x Abu Dhabi, UAEMonday 24 July 2017

The high price of international piracy

Adequate attention to the human cost of maritime piracy will give the governments added incentives to fight against the menace.

Pirate attacks on commercial vessels in waters off Somalia, in the Indian Ocean and off the coasts of the Arabian Peninsula, are becoming less frequent but no less mercenary. But the problem is far from solved.

Tempting as it is to call for more naval involvement, it's clear that a purely military approach won't stamp out maritime piracy for good. To avoid international warships patrolling the waters near Somalia, pirates are simply moving further afield. The seas between Somalia and India are too vast to be effectively monitored.

But as Sheikh Abdullah Bin Zayed made clear this week at a conference on the subject, there are answers to the piracy epidemic. What's crucial is unity and cooperation. The UAE has long maintained that regionally-led solutions are the best ones to effectively fight piracy, and nations must work together to combat the attackers.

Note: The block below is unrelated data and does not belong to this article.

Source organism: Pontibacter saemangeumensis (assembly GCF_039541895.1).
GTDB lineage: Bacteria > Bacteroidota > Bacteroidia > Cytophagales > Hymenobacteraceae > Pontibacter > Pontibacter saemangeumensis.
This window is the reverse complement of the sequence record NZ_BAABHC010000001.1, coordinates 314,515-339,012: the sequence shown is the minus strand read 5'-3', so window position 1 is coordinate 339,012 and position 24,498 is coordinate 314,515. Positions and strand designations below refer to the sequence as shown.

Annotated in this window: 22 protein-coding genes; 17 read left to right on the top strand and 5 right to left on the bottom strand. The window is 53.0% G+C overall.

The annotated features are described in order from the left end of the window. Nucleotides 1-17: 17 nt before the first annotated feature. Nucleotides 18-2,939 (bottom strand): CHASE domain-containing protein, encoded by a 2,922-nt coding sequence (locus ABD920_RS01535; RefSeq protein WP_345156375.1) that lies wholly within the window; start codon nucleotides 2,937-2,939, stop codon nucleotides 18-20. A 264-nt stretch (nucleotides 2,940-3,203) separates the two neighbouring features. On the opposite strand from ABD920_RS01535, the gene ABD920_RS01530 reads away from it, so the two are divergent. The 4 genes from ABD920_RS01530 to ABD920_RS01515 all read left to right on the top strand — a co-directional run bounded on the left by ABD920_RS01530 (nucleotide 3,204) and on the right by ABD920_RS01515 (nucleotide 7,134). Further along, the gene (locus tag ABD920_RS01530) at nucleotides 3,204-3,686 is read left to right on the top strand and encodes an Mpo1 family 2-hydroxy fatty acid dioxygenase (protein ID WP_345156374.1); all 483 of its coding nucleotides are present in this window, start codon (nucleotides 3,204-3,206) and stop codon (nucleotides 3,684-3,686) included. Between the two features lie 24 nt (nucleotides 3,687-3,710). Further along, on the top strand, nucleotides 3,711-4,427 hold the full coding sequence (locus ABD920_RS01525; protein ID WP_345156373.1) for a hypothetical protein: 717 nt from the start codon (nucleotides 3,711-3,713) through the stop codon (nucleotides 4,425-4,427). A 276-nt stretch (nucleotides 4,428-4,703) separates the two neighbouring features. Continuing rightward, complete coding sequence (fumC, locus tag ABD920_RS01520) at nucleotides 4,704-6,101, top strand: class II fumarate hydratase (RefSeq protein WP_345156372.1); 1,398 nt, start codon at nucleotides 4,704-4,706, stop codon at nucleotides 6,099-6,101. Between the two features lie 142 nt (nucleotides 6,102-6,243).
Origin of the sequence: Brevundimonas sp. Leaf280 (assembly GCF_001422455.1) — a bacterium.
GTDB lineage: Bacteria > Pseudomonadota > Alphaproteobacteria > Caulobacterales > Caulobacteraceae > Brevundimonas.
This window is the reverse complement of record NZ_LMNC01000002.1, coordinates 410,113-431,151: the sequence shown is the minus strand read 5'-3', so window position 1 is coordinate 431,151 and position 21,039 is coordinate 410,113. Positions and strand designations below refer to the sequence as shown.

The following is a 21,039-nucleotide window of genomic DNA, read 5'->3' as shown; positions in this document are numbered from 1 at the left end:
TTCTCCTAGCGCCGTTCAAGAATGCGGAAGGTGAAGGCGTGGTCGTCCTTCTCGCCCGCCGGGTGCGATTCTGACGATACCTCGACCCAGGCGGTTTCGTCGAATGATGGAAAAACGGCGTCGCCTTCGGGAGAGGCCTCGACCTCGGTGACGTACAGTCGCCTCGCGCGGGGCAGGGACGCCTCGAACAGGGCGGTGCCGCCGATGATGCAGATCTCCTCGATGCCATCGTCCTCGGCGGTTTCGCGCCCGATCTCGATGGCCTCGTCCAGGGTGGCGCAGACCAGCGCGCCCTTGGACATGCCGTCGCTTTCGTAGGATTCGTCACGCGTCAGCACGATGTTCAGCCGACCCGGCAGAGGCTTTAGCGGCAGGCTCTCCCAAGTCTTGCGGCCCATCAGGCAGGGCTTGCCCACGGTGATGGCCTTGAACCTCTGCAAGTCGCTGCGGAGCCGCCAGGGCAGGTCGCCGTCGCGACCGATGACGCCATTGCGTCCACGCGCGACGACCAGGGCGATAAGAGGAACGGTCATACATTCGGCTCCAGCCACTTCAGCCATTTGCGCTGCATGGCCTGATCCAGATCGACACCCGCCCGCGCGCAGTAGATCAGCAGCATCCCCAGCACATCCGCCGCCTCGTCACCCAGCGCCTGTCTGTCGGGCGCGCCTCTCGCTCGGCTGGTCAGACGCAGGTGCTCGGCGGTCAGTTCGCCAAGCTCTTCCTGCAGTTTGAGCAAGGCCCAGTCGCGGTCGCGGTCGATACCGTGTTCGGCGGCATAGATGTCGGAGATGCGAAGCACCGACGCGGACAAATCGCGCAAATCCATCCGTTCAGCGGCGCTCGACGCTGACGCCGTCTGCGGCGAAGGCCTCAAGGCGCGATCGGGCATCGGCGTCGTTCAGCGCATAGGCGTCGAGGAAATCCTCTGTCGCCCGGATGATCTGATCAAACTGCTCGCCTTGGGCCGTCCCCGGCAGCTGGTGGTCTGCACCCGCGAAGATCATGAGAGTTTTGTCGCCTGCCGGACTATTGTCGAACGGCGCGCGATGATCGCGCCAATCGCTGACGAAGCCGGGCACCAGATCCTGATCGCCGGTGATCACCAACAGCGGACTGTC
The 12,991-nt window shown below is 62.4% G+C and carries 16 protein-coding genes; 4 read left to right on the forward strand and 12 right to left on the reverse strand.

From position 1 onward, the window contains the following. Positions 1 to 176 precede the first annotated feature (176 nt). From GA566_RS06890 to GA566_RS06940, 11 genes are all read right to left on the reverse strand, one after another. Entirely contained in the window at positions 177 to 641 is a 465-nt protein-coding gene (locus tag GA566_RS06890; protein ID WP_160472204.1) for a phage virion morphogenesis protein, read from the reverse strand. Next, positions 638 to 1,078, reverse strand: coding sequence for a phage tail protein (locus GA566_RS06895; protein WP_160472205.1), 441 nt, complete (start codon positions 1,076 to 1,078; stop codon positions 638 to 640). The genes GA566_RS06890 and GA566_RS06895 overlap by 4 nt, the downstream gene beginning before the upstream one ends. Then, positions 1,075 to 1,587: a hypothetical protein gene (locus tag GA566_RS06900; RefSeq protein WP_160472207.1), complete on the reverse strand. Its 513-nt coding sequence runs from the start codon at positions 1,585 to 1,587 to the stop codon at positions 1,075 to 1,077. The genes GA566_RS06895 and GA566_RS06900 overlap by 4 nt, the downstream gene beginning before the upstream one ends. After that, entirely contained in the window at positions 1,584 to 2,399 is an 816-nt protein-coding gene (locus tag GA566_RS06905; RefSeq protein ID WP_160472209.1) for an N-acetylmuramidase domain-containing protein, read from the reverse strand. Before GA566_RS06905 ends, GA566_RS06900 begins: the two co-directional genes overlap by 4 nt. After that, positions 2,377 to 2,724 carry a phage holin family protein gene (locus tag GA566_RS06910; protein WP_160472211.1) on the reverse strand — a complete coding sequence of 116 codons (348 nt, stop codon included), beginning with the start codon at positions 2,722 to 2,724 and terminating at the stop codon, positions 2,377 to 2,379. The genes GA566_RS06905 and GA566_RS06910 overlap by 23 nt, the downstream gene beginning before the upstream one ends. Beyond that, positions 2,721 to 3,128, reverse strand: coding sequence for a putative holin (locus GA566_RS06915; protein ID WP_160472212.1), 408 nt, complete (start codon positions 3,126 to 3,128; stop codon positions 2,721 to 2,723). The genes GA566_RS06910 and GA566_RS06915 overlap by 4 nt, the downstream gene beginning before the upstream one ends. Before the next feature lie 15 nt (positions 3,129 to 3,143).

As the antipiracy conference kicked off in Dubai yesterday, Sheikh Abdullah reiterated the stance that combating piracy must be backed by development programmes to strengthen local communities

To be sure, the cost of piracy is huge: according to a report by the advocacy group One Earth Future Foundation, Somali piracy cost governments and the shipping industry about US$7billion (Dh25.7bn) a year.

Unfortunately, the other side of piracy often skips our attention. As The National reports today, the human cost around the shores of Somalia can be understood from the desperation in the voices of relatives of hostages who have been held by Somali pirates for nearly three years.

It is hard to imagine the trauma of the crew of the cargo ship MV Albedo. The 24-man crew was taken hostage by Somali pirates in November 2010 in the Gulf of Aden. There are 64 sailors currently being held in Somalia, of whom 53 have been held for more than two years, according to the International Maritime Bureau.

Relatives of the victims hope to reach out to delegates at the Dubai conference to remind the world about the men. They are not wealthy people, and they cannot pay the pirates for the release of their kin. Putting a face on the human cost of piracy will, however, only help our comprehension of its devastating effects and aid the international push towards controlling its spread.